For those unfamiliar with the producer Poye ‘Buka’ Robinson prepared to be amazed by both his incredibly inspirational story and also the incredible music that he has produced throughout his career.
Poye Robinson is first and foremost an excellent producer who maintains a strong dedication to promoting conscious, positive music not wanting to spread any negativity in the scene. In 2012 Poye totally lost his sight, but has since maintained his dedication to his producing craft. Against all odds Poye continues to succeed with his recent ‘Reggae Bliss’ Riddim being testament to his hard work and dedication to music throughout his career.
Join us as we discuss everything Poye Robinson in our latest as we breakdown his origins, achievements, goals and much more.
When did you first start to get into music, especially producing music?
Poye Robinson- ” I remember being in the studio and I seeing an artiste try to lay down a track, which they were having difficulty doing. I stepped in and helped to write part of the track and kind of guided what the artiste was doing”
So following your initial experiences in music when did you first start to take it seriously and realise this was going to be your career?
Poye Robinson- “When I was younger I used to run track and field, I reached a point when I had to choose music or track because I couldn’t do both of them. Initially I did choose track and field.
After a severe injury in 2008-2009 I had to end my career in track and field and I choose to pursue music again”
Who were some of your big influences when you first started out producing?
Poye Robinson- “The RnB and Hip Hop market has always inspired me, artists like Ginuwine, Usher, Ja Rule, those types of artists influenced me when I was starting out. Most of the songs I wrote were not reggae songs.
Following the lose of your sight in 2012, how, against all the odds, have you managed to continue make incredible music and what are some of the effects that this has had on your career?
Poye Robinson- “To be honest it has effected me negatively and positively. Everyday things are a lot more difficult if I want to do something, I want to go to a show, I can’t do it immediately I have to plan it out and make sure that someone is accompanying me.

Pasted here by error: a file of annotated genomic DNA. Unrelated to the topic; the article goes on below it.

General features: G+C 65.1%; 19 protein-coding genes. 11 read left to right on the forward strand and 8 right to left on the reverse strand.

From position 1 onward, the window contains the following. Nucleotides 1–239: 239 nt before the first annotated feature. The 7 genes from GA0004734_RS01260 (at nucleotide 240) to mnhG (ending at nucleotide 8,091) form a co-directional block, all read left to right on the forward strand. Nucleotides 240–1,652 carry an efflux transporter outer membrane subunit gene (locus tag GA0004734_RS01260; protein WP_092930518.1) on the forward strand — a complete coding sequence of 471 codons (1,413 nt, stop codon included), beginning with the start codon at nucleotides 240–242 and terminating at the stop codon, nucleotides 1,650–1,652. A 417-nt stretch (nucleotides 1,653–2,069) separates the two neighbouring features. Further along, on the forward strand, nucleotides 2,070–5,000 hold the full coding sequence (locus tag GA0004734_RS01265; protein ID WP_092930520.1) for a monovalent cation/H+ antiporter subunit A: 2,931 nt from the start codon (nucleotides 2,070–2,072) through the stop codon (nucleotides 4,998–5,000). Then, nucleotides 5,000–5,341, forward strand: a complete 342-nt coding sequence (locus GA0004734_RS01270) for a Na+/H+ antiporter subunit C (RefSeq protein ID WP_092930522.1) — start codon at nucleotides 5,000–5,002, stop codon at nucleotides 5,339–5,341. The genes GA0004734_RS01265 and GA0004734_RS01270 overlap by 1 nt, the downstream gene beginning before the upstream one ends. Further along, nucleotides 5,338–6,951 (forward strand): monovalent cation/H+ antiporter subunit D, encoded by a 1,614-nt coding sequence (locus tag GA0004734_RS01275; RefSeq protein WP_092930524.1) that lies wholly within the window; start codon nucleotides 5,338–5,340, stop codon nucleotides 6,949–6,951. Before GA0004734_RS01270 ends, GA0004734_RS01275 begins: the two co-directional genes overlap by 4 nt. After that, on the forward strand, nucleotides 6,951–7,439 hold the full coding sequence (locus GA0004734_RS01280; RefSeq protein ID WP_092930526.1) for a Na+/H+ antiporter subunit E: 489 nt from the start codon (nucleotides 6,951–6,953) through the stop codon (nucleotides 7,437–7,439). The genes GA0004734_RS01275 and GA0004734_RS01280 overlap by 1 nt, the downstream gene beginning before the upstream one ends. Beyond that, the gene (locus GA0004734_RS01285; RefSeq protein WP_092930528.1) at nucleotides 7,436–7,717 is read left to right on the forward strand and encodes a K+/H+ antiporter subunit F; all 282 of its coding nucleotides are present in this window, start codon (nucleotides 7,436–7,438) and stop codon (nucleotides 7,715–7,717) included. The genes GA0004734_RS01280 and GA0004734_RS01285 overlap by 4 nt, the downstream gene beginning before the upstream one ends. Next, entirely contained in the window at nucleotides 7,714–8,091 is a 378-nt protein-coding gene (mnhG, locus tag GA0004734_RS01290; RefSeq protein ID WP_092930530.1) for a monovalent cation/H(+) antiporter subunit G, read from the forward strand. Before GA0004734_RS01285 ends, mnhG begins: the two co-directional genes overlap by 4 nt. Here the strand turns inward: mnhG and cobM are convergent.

On the positive side it has allowed me to get a foot into the industry and work with some of the biggest names. A lot of people have respect for what I have been able to achieve and want to work with me”
What is the creative process behind your producing and has it changed at all since you lost your sight in 2012?
Poye Robinson- “To start I don’t mix the song. I come into the studio with an idea, I want a riddim to sound a particular way, I go to the engineer and describe to them the feeling I want the riddim to have. The engineer then creates the riddim and I give advice on where on want different sounds, I might say I want a guitar here, I just try to get the idea of what I want to achieve across to the engineer.
If I am producing with live musicians I will try to direct them to how I want the riddim to sound, I might say go faster here or slower.
When the artiste comes to voice the riddim I always want them to keep it clean so after the voicing is complete I will listen with the engineer to make sure the voicing sounds right, I might decide to turn up elements, pull the drums back on certain sections and add instrumentation on others”
What was the aim with your latest project the ‘Reggae Bliss’ Riddim?
Poye Robinson- “I put out this riddim to combat the dark, violent music that is big at the moment. I wanted a happy riddim, a real feel good riddim that felt bubbly. So I came up with the idea for the ‘Reggae Bliss’ Riddim. I decided I wanted something to make people feel good, so I specifically picked a list of artistes I wanted on the riddim. Unfortunately I wasn’t able to get voicings from all of the artistes on the original list, but the artistes that were added definitely delivered the feeling I wanted the riddim to have”.
When you got these big names in the industry to voice on the riddim, did you make sure that you were in the building whilst they were recording?
Poye Robinson- “I love to be in the studio when an artist is recording on a riddim, only 2 songs on the ‘Reggae Bliss’ Riddim I wasn’t in the studio when they were recorded which were Queen Ifrica and Luciano’s voicings.
Has the riddim received the reception that you had anticipated and hoped for?
Poye Robinson- “75-80%, I love all 10 songs on the riddim, the Queen Ifrica, Junior Kelly, Duane Stephenson, Richie Spice and a little bit the Luciano track are all hot songs right now, I would have hoped that the whole riddim would have been as successful as these track have been individually”.
Looking towards your next project is it going to be something similar to the ‘Reggae Bliss’ Riddim?
Poye Robinson- “Not necessarily a similar project, I always like doing spontaneous projects. I have a riddim coming at the end of April, which is a mix of genres, it’s not entirely reggae, it has an Indian style to it, especially some of the flute aspects”